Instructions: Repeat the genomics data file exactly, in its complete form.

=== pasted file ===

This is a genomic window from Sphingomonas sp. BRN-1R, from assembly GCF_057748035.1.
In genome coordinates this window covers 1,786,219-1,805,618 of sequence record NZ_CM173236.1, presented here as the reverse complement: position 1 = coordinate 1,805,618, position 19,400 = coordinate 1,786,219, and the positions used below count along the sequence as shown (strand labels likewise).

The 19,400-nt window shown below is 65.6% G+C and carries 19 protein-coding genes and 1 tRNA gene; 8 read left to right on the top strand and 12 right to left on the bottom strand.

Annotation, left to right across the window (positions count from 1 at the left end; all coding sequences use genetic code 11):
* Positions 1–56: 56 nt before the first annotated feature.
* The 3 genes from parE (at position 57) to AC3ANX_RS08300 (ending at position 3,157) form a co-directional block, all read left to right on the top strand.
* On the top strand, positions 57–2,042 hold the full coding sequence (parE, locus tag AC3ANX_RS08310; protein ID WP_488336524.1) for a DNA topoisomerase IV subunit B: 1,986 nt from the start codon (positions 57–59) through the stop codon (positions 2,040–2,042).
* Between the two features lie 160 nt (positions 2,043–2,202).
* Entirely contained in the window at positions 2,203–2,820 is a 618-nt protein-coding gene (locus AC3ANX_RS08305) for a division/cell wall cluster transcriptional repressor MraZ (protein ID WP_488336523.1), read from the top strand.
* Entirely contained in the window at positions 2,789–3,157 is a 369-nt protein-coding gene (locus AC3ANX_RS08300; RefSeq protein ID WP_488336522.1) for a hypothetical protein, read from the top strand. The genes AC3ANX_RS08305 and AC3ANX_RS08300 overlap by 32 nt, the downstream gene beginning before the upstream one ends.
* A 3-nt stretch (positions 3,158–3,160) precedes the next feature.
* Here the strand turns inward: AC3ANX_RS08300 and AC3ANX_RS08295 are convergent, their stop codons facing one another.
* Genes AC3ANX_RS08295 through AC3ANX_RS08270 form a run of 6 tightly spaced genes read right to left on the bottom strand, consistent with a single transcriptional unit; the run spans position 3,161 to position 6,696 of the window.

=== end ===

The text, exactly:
This is a genomic window from Sphingomonas sp. BRN-1R, from assembly GCF_057748035.1.
In genome coordinates this window covers 1,786,219-1,805,618 of sequence record NZ_CM173236.1, presented here as the reverse complement: position 1 = coordinate 1,805,618, position 19,400 = coordinate 1,786,219, and the positions used below count along the sequence as shown (strand labels likewise).

The 19,400-nt window shown below is 65.6% G+C and carries 19 protein-coding genes and 1 tRNA gene; 8 read left to right on the top strand and 12 right to left on the bottom strand.

Annotation, left to right across the window (positions count from 1 at the left end; all coding sequences use genetic code 11):
* Positions 1–56: 56 nt before the first annotated feature.
* The 3 genes from parE (at position 57) to AC3ANX_RS08300 (ending at position 3,157) form a co-directional block, all read left to right on the top strand.
* On the top strand, positions 57–2,042 hold the full coding sequence (parE, locus tag AC3ANX_RS08310; protein ID WP_488336524.1) for a DNA topoisomerase IV subunit B: 1,986 nt from the start codon (positions 57–59) through the stop codon (positions 2,040–2,042).
* Between the two features lie 160 nt (positions 2,043–2,202).
* Entirely contained in the window at positions 2,203–2,820 is a 618-nt protein-coding gene (locus AC3ANX_RS08305) for a division/cell wall cluster transcriptional repressor MraZ (protein ID WP_488336523.1), read from the top strand.
* Entirely contained in the window at positions 2,789–3,157 is a 369-nt protein-coding gene (locus AC3ANX_RS08300; RefSeq protein ID WP_488336522.1) for a hypothetical protein, read from the top strand. The genes AC3ANX_RS08305 and AC3ANX_RS08300 overlap by 32 nt, the downstream gene beginning before the upstream one ends.
* A 3-nt stretch (positions 3,158–3,160) precedes the next feature.
* Here the strand turns inward: AC3ANX_RS08300 and AC3ANX_RS08295 are convergent, their stop codons facing one another.
* Genes AC3ANX_RS08295 through AC3ANX_RS08270 form a run of 6 tightly spaced genes read right to left on the bottom strand, consistent with a single transcriptional unit; the run spans position 3,161 to position 6,696 of the window.